“In order to acknowledge the harm we do in perpetuating racialized outcomes, we have to both identify with the person we harm when we do that – who’s the student who we’ve always thought about that way? – but also with our own humanity and reconnect with our reasons for becoming educators. Our responsibilities as white educators are all of these interweaving threads that I think help bring people together.
I think that there are people who need to, you know, just get some instruction on something to do in order to have a different outcome. And there are other people who need to formulate how what they’re doing is inconsistent with their values, and they bring about change that way.
I think all different kinds of people learn in all those different kinds of ways. But I just remember one really stark change for me was not really understanding why we were talking about healing when we were in the group of white people (in IDEA’s antiracism course), and now I’m understanding much more deeply what that healing means and how it positions us to serve our students better.”
Alongside weekly course sessions that focus on intentional community and connection, participants are asked to engage with readings, podcasts, videos, and self-reflective prompts meant to push and challenge their thinking. Another critical component of the course design is the series of BIPOC conversation partners who share their stories, bring additional critical reflection, and offer loving accountability to participants. All together, IDEA’s Antiracism Course for White Educators puts humanity first, supporting opportunities for people to feel truly seen, sometimes for the first time since they’ve dedicated themselves to antiracist work.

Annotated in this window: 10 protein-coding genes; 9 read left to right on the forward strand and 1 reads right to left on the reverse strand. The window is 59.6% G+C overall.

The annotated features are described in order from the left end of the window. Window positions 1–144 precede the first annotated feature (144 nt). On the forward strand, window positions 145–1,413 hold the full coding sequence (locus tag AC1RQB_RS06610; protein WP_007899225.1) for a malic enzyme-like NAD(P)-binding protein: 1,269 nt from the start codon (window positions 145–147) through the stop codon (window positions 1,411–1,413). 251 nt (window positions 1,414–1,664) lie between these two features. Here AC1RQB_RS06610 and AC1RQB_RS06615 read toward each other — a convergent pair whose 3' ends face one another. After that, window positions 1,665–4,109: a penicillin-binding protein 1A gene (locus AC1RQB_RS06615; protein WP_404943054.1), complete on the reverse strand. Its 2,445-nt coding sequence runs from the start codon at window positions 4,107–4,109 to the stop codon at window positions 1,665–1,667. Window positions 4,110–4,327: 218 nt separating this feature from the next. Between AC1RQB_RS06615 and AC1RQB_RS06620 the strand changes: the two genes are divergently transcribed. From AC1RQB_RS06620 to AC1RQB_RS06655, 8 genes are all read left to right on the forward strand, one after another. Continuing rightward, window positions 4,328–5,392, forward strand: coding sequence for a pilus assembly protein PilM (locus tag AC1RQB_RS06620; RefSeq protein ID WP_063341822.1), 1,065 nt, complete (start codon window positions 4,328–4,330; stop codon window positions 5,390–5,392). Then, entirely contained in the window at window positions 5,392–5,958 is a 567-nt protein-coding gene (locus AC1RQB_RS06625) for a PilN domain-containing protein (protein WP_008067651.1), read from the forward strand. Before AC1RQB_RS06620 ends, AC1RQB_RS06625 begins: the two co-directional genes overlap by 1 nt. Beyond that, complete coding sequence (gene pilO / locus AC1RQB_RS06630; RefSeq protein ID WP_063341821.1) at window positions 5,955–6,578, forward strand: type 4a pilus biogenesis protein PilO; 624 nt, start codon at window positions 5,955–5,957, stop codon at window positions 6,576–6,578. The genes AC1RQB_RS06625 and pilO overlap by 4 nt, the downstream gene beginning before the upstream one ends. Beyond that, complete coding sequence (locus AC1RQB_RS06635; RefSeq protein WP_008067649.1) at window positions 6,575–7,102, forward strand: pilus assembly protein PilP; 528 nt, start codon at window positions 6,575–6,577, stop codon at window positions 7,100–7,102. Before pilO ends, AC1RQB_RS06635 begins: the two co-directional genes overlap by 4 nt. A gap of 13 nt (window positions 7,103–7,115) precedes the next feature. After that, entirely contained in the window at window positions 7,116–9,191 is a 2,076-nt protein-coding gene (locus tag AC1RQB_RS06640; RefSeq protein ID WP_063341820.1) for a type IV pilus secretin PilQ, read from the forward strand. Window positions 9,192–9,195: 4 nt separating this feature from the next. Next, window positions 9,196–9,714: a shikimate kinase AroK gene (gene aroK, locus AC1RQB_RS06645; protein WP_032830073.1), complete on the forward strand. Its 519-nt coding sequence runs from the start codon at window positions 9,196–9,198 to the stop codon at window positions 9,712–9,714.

David Johnson is a past course participant and an educator who currently works for the state of Washington in their state funded preschool program. When asked what brought him to the course and what he gets back from being in this community, here’s what David had to say:
“I decided I needed a regular practice, and I couldn’t find it in my team and I had exhausted my friends. I just needed somebody to reflect with [on being white and working towards antiracism in the world]. Having worked with the course facilitators in the past, I was already familiar with the gentle, loving, compassionate approach to being with people and fully accepting everybody, no matter where they are in this continuum of doing the work.”